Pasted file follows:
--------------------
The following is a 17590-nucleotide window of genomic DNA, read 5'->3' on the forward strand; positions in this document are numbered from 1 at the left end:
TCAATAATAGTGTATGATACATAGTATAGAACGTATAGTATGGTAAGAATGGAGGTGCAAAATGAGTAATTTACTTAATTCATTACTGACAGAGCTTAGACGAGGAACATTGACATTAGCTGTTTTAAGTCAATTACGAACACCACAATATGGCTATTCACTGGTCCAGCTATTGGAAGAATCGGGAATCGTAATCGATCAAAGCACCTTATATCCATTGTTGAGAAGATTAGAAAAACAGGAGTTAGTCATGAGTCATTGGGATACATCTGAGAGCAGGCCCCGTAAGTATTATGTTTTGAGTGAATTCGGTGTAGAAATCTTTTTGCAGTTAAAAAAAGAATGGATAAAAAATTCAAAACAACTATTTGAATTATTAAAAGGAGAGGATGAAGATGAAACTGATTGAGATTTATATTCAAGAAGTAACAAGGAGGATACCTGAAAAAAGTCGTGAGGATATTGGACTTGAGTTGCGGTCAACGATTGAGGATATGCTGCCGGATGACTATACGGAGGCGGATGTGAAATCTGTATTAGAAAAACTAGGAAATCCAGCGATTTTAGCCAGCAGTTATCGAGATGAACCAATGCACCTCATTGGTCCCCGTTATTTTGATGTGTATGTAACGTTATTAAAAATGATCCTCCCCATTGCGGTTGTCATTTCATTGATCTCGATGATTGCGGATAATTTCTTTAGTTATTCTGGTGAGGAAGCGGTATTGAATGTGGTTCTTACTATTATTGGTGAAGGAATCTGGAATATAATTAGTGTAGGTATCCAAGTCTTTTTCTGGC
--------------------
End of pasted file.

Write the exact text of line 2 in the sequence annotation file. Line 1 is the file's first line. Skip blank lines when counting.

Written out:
TCAATAATAGTGTATGATACATAGTATAGAACGTATAGTATGGTAAGAATGGAGGTGCAAAATGAGTAATTTACTTAATTCATTACTGACAGAGCTTAGACGAGGAACATTGACATTAGCTGTTTTAAGTCAATTACGAACACCACAATATGGCTATTCACTGGTCCAGCTATTGGAAGAATCGGGAATCGTAATCGATCAAAGCACCTTATATCCATTGTTGAGAAGATTAGAAAAACAGGAGTTAGTCATGAGTCATTGGGATACATCTGAGAGCAGGCCCCGTAAGTATTATGTTTTGAGTGAATTCGGTGTAGAAATCTTTTTGCAGTTAAAAAAAGAATGGATAAAAAATTCAAAACAACTATTTGAATTATTAAAAGGAGAGGATGAAGATGAAACTGATTGAGATTTATATTCAAGAAGTAACAAGGAGGATACCTGAAAAAAGTCGTGAGGATATTGGACTTGAGTTGCGGTCAACGATTGAGGATATGCTGCCGGATGACTATACGGAGGCGGATGTGAAATCTGTATTAGAAAAACTAGGAAATCCAGCGATTTTAGCCAGCAGTTATCGAGATGAACCAATGCACCTCATTGGTCCCCGTTATTTTGATGTGTATGTAACGTTATTAAAAATGATCCTCCCCATTGCGGTTGTCATTTCATTGATCTCGATGATTGCGGATAATTTCTTTAGTTATTCTGGTGAGGAAGCGGTATTGAATGTGGTTCTTACTATTATTGGTGAAGGAATCTGGAATATAATTAGTGTAGGTATCCAAGTCTTTTTCTGGC